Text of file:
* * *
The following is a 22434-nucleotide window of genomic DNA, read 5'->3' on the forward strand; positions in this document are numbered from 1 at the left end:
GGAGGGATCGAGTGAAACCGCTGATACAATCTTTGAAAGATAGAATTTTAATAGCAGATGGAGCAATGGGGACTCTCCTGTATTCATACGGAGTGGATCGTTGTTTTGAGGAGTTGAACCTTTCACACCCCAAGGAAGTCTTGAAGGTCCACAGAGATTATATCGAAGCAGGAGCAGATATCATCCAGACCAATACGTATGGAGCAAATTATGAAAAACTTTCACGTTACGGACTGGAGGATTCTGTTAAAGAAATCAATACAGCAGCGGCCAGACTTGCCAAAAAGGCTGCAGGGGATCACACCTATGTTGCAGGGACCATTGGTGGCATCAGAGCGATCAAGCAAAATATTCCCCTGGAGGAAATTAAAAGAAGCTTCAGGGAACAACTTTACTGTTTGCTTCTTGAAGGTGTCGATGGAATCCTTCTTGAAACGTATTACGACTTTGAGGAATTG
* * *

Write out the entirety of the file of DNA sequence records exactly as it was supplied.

The following is a 22434-nucleotide window of genomic DNA, read 5'->3' on the forward strand; positions in this document are numbered from 1 at the left end:
GGAGGGATCGAGTGAAACCGCTGATACAATCTTTGAAAGATAGAATTTTAATAGCAGATGGAGCAATGGGGACTCTCCTGTATTCATACGGAGTGGATCGTTGTTTTGAGGAGTTGAACCTTTCACACCCCAAGGAAGTCTTGAAGGTCCACAGAGATTATATCGAAGCAGGAGCAGATATCATCCAGACCAATACGTATGGAGCAAATTATGAAAAACTTTCACGTTACGGACTGGAGGATTCTGTTAAAGAAATCAATACAGCAGCGGCCAGACTTGCCAAAAAGGCTGCAGGGGATCACACCTATGTTGCAGGGACCATTGGTGGCATCAGAGCGATCAAGCAAAATATTCCCCTGGAGGAAATTAAAAGAAGCTTCAGGGAACAACTTTACTGTTTGCTTCTTGAAGGTGTCGATGGAATCCTTCTTGAAACGTATTACGACTTTGAGGAATTG